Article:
I am definitely being made redundant: I have trained half a dozen people in the work I do; I have had queries from more than double that regarding other aspects of my current role. That is the transition period in full swing. My final consultation meeting is less than a week away, at time of writing, and the period of my notice which I will be working has been set. Roll on the settlement pay-out.
And with that ending comes the possibility for so many new beginnings. I have spent almost twelve full years in this job, so on one hand I am fairly institutionalised to the concept of working every day.
On another hand entirely, my bank balance is about to be stuffed full of notes, by people who want me to go away, so I have the freedom to do a lot of things I had no idea I would have the freedom to do a few weeks ago. This is a great position to be in, once my puny brain allows me to comprehend it.
I have recently discussed how this led me to consider the thought of retraining as a maths teacher. I know that I have no aptitude for teaching, so that is a bad choice for me and for pupils everywhere. What about the other ideas I have rejected out of fear? Have you noticed the post title, by the way?
My first instinct when faced with the fact that I dislike my job is to log on to the job sites, and to apply for every job which I think would be better than the reason I am not enjoying my job today.
My first instinct when faced with losing my job is to jump in to the first job which will have me, with no thought to the skills required or to the future prospects. I have children to feed: of course I will work on your market stall; I just need to keep the cash rolling in for now. It’s a fear reaction.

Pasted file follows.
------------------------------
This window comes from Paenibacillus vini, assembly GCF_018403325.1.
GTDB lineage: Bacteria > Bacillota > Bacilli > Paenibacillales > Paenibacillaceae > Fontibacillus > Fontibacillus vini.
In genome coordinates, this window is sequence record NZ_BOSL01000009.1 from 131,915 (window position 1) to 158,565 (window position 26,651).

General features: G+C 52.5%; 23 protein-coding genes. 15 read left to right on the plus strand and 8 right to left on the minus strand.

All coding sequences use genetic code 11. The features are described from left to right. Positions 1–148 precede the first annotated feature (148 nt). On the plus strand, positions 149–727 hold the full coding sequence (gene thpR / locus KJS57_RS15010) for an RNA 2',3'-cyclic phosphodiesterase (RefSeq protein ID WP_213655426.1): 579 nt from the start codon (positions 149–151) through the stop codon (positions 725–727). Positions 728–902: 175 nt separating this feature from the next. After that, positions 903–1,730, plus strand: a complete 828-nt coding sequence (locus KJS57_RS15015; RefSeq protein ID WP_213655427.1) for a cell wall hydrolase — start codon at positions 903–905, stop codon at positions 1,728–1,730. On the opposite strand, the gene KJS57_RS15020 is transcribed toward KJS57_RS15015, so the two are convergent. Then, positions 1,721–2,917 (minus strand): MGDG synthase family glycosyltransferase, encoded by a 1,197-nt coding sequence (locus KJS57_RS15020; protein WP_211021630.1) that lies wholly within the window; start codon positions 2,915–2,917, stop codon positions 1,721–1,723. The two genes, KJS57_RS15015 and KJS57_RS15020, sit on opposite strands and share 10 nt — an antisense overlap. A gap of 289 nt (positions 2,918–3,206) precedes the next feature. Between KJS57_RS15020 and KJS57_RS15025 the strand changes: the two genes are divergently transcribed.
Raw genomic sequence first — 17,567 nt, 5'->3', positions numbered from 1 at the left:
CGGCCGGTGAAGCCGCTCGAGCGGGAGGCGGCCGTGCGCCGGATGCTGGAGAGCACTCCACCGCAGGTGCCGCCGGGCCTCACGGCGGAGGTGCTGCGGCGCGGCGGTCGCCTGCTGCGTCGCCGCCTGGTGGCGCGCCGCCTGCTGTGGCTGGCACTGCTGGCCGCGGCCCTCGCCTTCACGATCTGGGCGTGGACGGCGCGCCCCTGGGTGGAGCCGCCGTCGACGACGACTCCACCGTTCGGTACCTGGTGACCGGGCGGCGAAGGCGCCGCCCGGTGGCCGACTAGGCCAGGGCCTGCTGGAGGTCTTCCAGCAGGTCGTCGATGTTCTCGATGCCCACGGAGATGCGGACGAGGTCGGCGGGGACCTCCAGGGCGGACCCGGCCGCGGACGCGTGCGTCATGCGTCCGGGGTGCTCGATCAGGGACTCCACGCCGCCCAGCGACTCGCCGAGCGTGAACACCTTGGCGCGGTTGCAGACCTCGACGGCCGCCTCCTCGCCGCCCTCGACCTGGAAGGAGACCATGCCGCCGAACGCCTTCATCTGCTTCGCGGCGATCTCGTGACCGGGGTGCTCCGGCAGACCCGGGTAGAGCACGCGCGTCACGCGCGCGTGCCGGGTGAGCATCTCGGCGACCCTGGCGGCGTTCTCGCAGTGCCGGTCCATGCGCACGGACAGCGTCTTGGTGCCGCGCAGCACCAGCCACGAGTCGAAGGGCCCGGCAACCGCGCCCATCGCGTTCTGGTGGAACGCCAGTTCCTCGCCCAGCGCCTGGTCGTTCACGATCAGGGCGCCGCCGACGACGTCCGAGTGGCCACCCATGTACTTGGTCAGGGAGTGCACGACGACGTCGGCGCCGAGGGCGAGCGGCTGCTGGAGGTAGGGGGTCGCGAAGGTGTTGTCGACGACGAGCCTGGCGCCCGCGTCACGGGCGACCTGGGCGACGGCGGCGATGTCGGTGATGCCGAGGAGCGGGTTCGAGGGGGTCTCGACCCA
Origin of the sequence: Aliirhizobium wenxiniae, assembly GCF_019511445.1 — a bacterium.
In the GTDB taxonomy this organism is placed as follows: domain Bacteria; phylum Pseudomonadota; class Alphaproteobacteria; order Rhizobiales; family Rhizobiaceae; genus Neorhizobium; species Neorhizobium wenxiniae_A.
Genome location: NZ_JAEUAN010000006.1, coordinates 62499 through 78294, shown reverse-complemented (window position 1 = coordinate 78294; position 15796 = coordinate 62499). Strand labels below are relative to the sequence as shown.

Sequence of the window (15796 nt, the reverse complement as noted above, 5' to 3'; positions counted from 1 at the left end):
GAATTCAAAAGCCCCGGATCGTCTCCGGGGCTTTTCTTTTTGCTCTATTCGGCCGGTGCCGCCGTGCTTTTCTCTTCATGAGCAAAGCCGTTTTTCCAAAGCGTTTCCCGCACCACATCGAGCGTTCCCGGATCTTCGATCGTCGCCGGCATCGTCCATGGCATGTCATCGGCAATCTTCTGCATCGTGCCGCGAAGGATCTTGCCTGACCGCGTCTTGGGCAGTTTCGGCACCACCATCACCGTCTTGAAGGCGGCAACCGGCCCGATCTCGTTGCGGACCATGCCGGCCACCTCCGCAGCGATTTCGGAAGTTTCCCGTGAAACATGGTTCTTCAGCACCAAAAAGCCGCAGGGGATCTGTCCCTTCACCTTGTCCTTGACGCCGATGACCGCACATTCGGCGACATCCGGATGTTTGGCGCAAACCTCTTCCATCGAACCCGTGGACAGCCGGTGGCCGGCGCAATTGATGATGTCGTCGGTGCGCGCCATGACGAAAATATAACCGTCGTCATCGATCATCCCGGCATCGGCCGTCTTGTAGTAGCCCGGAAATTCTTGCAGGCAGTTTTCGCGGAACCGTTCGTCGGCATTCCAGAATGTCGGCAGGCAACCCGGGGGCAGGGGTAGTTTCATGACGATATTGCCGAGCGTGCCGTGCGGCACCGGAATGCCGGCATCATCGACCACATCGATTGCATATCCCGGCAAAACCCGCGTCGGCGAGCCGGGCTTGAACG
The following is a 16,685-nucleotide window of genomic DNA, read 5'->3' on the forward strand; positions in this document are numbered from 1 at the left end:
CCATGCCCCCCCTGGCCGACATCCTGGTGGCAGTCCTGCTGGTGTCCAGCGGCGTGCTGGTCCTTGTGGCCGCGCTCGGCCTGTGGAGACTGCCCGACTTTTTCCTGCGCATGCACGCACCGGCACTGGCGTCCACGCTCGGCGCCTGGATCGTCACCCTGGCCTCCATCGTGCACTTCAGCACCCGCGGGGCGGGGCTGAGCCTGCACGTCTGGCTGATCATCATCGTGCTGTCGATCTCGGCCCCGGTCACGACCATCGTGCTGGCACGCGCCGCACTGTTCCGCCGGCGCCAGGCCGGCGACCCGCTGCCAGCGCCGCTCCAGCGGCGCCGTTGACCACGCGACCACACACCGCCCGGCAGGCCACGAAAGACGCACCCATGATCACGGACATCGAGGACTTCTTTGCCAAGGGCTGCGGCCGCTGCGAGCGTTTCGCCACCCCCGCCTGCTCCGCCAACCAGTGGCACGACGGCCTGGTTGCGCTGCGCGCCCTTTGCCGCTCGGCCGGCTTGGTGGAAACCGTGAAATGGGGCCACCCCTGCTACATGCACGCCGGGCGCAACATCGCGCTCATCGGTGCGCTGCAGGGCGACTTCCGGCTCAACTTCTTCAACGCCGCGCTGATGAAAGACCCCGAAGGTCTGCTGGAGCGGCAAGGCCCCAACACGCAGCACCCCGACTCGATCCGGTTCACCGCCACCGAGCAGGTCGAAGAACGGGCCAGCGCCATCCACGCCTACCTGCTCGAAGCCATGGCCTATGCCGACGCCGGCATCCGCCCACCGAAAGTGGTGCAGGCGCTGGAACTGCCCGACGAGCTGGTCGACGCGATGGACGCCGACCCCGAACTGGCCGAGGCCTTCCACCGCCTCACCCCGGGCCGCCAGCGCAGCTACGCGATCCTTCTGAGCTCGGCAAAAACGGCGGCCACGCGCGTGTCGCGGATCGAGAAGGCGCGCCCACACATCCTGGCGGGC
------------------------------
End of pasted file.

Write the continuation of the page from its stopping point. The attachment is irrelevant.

The fact of the matter is that I currently have a period of grace. I have no responsibilities to an employer – I don’t have to be at someone else’s beck and call 9 -5, Monday to Friday. And I have a cushion of cash, the comfort of which to make informed decisions from. I need to take a deep breath or two and look at what an incredible opportunity I now have. And how much experience I also have.
The thought of starting a business has always been similar to the thought of taking more exercise: that’s all well and good for other people – people who know what they’re doing – but I can’t do that. Plus I don’t know how to. I once thought all of that about writing a novel; I’ve written six now.
To my mind businesses are precarious things. I walk down our local shopping street, and observe the shops and cafes opening and closing with an air of morbid curiosity: they are the fluid backdrop of the local area. It masks the fact that each of these is a company, founded and run by people; in my mind, each one might be out of business tomorrow, at the behest of one hastily made bad decision.